The production and distribution of Shaker medicines was a cooperative operation, dependent upon relationships with commercial entities. The Shakers grew the plants and made the medicine from plant extracts. Packaging such as bottles, boxes, and paper inserts were commercially produced and shipped to the Shakers; the Shakers bottled the medicine, packaged the product, and sent […]
The production and distribution of Shaker medicines was a cooperative operation, dependent upon relationships with commercial entities. The Shakers grew the plants and made the medicine from plant extracts. Packaging such as bottles, boxes, and paper inserts were commercially produced and shipped to the Shakers; the Shakers bottled the medicine, packaged the product, and sent batches of it to distributors.
The Shakers produced a medicine called Norwood’s Tincture of Veratrum Viride from the 1850s until the 1930s or 1940s. As late as 1936, the Mount Lebanon Shakers published a booklet on the history, use of, and endorsements of the preparation.
Along with a medicine distributed by A. J. White under the name of Mother Siegel’s Curative Syrup or the Shaker Extract of Roots, the production of medicine was a major industry for the Mount Lebanon Shakers, particularly after the catastrophic fire of 1875, which destroyed eight buildings at the Church Family, including the Herb House. Trustee Benjamin Gates, seeking to quickly recover the family’s finances, made an agreement with A. J. (Andrew Judson) White to manufacture medicine which White would distribute through a network of agents. It became one of the most common medical remedies in the country, and was sold in numerous other countries as well.
Journals kept by the Shakers illustrate the time and personnel needed to maintain their output, as well as the breadth of its distribution. For example, in 1879, batches of medicine were shipped to India and Australia. One journal, “A Domestic Journal Kept by Order of the Deaconesses, 1879-1882,” records that in 1879, the 48 sisters of the family spent 550 days working on medicine production and packaging, suggesting an average of eleven working days per sister; in 1880, it was 447, and in 1881, it was 1,250 days (an average of 26 working days per sister).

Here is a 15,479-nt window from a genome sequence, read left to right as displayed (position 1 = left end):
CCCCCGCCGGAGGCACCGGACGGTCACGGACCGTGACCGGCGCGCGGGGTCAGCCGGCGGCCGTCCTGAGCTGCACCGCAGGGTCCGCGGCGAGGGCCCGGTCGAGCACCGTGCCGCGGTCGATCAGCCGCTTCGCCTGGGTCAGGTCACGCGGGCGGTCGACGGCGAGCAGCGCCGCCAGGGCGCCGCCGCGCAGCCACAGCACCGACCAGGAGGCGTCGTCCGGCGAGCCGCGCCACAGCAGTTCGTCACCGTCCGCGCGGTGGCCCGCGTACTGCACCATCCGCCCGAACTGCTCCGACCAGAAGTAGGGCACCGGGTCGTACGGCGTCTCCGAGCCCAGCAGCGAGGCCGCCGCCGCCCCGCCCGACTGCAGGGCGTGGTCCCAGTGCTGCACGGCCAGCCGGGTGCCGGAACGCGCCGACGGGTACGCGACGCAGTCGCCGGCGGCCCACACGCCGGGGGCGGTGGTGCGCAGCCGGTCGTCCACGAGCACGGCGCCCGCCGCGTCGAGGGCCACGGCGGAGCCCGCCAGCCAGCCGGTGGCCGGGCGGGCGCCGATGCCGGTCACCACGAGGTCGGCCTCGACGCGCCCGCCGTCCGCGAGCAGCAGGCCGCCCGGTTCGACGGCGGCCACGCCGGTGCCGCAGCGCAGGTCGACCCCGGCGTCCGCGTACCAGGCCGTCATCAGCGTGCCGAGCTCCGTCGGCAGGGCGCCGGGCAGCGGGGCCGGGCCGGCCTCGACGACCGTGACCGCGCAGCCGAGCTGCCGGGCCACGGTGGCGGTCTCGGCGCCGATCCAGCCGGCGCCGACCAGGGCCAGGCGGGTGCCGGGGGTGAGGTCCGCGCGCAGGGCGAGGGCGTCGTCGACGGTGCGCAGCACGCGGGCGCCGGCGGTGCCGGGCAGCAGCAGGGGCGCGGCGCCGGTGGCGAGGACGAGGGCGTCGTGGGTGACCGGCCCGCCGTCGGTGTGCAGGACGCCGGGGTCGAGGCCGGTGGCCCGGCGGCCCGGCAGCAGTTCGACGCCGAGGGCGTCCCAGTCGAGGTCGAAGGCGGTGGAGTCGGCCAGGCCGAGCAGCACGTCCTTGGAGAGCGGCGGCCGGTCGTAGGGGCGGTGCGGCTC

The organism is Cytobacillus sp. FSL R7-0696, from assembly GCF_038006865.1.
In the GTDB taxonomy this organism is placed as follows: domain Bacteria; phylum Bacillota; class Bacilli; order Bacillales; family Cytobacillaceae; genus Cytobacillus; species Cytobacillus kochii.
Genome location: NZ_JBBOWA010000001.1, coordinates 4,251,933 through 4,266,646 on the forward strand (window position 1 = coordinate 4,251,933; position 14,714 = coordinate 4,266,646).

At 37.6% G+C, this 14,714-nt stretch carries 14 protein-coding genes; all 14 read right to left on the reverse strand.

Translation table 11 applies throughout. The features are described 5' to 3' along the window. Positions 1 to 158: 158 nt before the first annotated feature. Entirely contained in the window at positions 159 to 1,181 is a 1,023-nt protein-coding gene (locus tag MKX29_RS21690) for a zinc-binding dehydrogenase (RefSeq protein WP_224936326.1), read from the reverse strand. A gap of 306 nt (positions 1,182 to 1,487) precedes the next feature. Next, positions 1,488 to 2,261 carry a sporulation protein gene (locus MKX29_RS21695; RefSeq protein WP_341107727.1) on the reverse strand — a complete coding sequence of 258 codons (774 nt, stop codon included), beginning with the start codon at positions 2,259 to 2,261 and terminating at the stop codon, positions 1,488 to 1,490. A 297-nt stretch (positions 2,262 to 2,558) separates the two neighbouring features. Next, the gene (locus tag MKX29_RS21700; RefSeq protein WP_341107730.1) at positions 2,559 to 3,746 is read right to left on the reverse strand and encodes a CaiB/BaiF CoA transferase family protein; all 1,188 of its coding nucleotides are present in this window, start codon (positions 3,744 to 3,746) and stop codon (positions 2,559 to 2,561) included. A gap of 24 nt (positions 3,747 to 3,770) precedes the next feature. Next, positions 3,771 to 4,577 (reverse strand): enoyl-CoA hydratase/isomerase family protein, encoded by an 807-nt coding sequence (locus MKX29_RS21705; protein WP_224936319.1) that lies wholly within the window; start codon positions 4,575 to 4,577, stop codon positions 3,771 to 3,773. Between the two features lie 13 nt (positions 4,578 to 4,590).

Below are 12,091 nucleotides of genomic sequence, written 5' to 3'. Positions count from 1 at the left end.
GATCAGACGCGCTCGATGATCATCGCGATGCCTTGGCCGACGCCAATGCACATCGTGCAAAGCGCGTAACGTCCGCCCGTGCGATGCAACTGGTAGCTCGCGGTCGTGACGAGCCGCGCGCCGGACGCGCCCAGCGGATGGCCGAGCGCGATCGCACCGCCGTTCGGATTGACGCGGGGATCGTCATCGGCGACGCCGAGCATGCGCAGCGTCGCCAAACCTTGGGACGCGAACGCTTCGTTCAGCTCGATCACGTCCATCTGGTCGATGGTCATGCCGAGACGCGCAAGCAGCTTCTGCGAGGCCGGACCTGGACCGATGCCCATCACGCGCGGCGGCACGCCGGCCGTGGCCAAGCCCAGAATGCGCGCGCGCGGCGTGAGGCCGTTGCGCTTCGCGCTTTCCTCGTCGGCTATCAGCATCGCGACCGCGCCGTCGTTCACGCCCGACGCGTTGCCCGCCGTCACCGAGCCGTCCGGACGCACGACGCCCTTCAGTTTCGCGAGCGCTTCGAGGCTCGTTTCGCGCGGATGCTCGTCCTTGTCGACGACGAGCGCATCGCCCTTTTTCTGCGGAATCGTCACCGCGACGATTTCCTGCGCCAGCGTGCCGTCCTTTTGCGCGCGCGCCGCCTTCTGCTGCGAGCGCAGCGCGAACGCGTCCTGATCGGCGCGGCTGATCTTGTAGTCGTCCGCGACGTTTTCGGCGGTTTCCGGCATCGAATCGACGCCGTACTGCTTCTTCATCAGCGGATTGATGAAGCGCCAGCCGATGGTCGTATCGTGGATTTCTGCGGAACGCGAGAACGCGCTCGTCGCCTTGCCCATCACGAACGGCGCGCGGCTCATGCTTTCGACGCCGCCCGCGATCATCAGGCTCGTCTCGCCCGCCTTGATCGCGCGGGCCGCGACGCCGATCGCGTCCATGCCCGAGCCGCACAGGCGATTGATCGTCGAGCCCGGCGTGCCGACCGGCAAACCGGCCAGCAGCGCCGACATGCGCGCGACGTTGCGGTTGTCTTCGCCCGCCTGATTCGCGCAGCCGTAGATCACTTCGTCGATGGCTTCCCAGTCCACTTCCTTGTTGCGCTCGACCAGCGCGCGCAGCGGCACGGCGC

This journal also documented the problem of depending upon outside suppliers. On May 4, 1880, Sister Anna Dodgson wrote in the deaconesses’ journal that, “We are not employed in the Medicine department at present – waiting for glass.” Again, on July 21, she noted, “We commence again on medicine,” and added, “We are troubled to get bottles.” On October 6, she wrote, “We have pressing orders for Medicine.” While that entry does not indicate that a lack of bottles caused the orders to be delayed, the problem arose again in December. On the 19th, Sister Anna wrote, “We have passed two very quiet weeks since my last [entry]…. We are still without bottles, so no medicine business is going on.”
By the 21st of December, they were able to “Commence again on the medicine.” But by the 23rd, she wrote that a group of Shakers travelled “to the glass works,” perhaps to order more bottles. On January 27, 1881, it seems the Shakers were forced to find a new supplier; Sister Anna recorded, “B. G. [Trustee Benajmin Gates] takes the molds of the bottles we use from White, the glass blower on the flat [Lebanon, N.Y.], and goes somewhere to get bottles. [They say] White has failed.”
By February 1, the situation appears to have been resolved, for Sister Anna wrote, “We are driving at our medicine. We have failed entirely in getting bottles on the flat, [and] we hope to be troubled no more.” It took a considerable effort; on February 4 she wrote, “We rally all hands to the medicine…. 14 on Thursday and 12 on Friday. But we get the order off.” On July 30, 1881, she wrote that, “The medicine business is still pressing, not less than 6 Sisters are constantly employed, often more. Henry Clough is in the department, and Joseph Bird in the Laboratory. This of course makes it harder for the hands at home.” Production of medicine continued until, on August 25, 1881, Sister Anna stated, “We have now a prospect of a short vacation, the first stop on the medicine since November,” although, by that point, she added, “now we run three Medicine Departments.”